Sailing The Solar Winds

“So, you are saying that we have no method of seeing the images on the CD now?”

“Not without a Windows machine. We have an external CD drive that we can mount, but if you do not have a Windows machine, you cannot install the software to load those particular images – yes.”

The husband looked sheepish. He is the tech enthusiast between the pair of us – a mellow one compared to some of our friends, I will grant him that. But I felt sorry for the fellow as he said we will not be able to install and retrieve the images on the disk. He is the one who feels elated when a new breakthrough happens that will disrupt storage as we know it, and all that lark.

I was holding a CD that contained some images that could be retrieved by the software also on the CD. I had been given the disc in 2017, and I was attempting to see the images in 2017. I could not. I live in a home spotted freely with software engineers. We trip over cables, hunt for laptops and so on.

I looked at the CD disc in my hand, and burst out laughing.

To think that we sent the Arecibo message to a star cluster some 25,000 light years away hoping that extra terrestrial life will receive and interpret it. Carl Sagan and an impressive set of folks came up with a message that showed humans, a double helix, numbers, elements and so much more. Read all about it here:

Arecibo Message

Arecibo_message.svg
Image attribution: By Arne Nordmann (norro) – Own drawing, 2005, CC BY-SA 3.0, https://commons.wikimedia.org/w/index.php?curid=365130

How confident we are that if intelligent beings do receive some radio messages, they will have the technology to extract it in the format we sent it to them in forty years ago. Just for fun, I’d like to see what would happen if that dratted message were to flop back onto Earth because of a series of mis-bumps along the way. We would first drive ourselves into a tizzy that beings of another planet reached out to us, and then I am not sure we would be able extract our own message.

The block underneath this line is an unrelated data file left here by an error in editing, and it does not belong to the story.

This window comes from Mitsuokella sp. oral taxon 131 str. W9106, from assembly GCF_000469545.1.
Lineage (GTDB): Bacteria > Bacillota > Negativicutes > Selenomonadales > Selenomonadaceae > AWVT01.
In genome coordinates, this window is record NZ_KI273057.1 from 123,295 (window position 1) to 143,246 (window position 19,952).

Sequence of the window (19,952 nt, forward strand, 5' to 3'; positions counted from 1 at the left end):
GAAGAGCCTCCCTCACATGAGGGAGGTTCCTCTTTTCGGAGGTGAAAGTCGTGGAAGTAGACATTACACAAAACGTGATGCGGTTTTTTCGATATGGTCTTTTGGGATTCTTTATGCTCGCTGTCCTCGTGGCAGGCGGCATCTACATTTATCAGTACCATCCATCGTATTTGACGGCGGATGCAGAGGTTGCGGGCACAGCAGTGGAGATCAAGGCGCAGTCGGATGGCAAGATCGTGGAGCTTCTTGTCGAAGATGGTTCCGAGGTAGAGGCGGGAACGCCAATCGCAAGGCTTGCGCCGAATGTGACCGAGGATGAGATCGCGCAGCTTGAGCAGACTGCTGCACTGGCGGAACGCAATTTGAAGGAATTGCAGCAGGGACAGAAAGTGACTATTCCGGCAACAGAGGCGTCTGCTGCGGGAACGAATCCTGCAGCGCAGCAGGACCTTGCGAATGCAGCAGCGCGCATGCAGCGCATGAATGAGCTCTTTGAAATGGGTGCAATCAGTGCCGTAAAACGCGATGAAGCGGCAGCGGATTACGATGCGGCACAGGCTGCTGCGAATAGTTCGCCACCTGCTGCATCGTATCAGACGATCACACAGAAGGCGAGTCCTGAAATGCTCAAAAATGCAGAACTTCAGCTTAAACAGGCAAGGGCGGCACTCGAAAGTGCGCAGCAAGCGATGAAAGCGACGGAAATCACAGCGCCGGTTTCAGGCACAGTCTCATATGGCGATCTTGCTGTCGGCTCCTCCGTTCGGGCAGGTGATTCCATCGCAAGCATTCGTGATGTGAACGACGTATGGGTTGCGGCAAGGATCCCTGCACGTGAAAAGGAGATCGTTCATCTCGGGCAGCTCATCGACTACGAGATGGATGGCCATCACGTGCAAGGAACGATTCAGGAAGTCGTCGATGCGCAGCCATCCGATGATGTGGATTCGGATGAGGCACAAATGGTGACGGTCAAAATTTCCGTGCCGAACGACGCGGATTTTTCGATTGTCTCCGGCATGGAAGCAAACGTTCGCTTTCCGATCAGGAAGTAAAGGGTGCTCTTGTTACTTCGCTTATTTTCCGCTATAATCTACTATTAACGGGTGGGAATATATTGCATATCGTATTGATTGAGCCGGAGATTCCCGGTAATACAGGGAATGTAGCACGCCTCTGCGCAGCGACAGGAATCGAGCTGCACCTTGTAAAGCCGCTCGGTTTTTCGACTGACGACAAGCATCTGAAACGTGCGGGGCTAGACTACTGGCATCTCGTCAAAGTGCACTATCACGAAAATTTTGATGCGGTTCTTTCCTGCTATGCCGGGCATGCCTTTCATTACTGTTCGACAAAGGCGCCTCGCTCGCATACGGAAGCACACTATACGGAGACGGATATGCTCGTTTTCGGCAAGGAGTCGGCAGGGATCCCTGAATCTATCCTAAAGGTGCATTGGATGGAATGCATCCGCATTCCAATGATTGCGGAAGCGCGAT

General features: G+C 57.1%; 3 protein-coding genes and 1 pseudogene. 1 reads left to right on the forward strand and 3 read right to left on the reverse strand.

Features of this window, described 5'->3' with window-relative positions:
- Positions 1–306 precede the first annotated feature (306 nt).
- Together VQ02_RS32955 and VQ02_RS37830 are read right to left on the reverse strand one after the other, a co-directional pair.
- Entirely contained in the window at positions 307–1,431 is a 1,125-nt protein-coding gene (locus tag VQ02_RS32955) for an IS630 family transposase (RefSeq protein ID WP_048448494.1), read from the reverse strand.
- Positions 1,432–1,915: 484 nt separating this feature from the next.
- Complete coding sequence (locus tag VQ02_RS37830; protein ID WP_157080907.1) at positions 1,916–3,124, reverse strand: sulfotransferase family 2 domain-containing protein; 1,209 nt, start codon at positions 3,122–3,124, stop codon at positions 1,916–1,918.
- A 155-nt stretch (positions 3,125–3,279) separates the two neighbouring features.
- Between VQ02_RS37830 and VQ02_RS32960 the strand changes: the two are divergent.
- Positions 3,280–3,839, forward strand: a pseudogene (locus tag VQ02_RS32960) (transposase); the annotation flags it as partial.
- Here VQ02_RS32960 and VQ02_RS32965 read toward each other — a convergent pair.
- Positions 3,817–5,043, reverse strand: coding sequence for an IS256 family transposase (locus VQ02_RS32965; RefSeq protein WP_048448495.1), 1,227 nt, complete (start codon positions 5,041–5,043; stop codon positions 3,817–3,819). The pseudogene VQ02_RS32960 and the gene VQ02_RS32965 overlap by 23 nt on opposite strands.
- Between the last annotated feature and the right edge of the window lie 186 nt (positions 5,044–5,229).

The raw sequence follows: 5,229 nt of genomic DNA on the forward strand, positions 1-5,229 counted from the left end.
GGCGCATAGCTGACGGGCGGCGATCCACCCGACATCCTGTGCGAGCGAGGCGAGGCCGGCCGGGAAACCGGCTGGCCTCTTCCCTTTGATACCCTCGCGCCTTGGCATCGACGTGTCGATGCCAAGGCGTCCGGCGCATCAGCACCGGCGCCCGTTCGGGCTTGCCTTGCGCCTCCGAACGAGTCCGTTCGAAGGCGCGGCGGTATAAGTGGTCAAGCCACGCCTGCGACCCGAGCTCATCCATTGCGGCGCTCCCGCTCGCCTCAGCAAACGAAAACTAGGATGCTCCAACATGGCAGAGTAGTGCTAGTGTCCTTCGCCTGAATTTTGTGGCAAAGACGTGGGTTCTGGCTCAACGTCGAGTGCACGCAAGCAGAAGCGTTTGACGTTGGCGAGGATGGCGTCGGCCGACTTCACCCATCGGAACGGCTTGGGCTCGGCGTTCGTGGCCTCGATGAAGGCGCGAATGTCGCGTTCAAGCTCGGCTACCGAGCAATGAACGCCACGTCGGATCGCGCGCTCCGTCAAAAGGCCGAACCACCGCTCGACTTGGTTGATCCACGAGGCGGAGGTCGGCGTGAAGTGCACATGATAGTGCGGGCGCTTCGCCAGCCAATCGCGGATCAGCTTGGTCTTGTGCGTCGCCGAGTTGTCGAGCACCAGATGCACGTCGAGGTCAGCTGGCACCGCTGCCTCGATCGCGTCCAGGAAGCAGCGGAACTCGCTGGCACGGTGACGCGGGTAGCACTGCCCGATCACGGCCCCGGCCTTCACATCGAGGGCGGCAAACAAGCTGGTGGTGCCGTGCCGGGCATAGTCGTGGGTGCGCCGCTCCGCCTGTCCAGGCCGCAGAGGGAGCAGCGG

I was reading an article recently about human beings sending a probe to our nearest galactic neighbor, Alpha Centauri.

$100-Million Plan Will Send Probes to the Nearest Star

The article talks about using “light sails” to ride those beams to other stars. I quote:

Although they have no mass, the photons in a sunbeam do carry momentum. In sufficient numbers they can push objects around in the vacuum of space. Bounce enough photons off a large reflective spacecraft and light alone can continuously accelerate it without the need for any onboard fuel, much like a sailboat catching a ride on the wind. Such spacecraft are called “solar sails.” This elegant idea goes back more than 400 years, to the German astronomer Johannes Kepler, who noted that a wind seemed to blow comet tails away from the sun, and that it might someday be harnessed to push a celestial vessel through the “heavenly air.”

The explanation makes my head swim somewhat. They plan to send the probe that will zoom past Alpha Centauri in 20 years time, and hope to see images of an earth-like planet orbiting the star.

But hopefully we catch something worth catching, since as Stephen Hawking so elegantly put it:

Stephen Hawking explained his support for the project as less about science and more about survival. “Earth is a wonderful place, but it might not last forever,” Hawking says. “Sooner or later, we must look to the stars. Breakthrough Starshot is a very exciting first step on that journey.”

Now what took me on this interstellar, intergalactic quest you ask me. This is where you see me scratching my head, looking goofy, and mumbling something about googling on how to see images in a CD that I hold in my hand.

cd